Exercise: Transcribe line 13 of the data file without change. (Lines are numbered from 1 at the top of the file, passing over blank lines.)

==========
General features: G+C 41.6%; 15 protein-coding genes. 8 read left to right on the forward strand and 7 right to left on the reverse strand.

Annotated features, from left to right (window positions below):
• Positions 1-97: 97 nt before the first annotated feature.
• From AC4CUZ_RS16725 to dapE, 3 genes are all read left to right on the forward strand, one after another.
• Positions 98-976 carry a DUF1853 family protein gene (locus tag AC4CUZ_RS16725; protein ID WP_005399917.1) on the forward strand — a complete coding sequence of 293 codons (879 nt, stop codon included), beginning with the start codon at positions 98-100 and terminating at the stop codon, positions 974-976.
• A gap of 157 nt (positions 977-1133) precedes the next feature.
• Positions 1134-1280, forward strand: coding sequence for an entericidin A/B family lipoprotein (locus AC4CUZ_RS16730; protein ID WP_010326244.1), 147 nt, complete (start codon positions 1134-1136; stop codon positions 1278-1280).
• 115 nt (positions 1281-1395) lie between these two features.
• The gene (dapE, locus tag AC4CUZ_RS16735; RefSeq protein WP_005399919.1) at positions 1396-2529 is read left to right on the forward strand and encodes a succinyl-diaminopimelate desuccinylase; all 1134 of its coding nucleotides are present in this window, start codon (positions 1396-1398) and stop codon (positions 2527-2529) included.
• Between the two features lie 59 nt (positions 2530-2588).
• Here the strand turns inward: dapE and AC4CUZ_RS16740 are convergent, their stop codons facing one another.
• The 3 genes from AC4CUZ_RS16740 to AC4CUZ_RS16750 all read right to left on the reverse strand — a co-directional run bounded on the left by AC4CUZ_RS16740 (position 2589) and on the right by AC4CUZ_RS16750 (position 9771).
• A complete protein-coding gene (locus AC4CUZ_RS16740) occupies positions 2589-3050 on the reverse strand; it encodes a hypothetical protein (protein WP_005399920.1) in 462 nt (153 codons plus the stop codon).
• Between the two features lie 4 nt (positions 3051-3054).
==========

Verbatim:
• A complete protein-coding gene (locus AC4CUZ_RS16740) occupies positions 2589-3050 on the reverse strand; it encodes a hypothetical protein (protein WP_005399920.1) in 462 nt (153 codons plus the stop codon).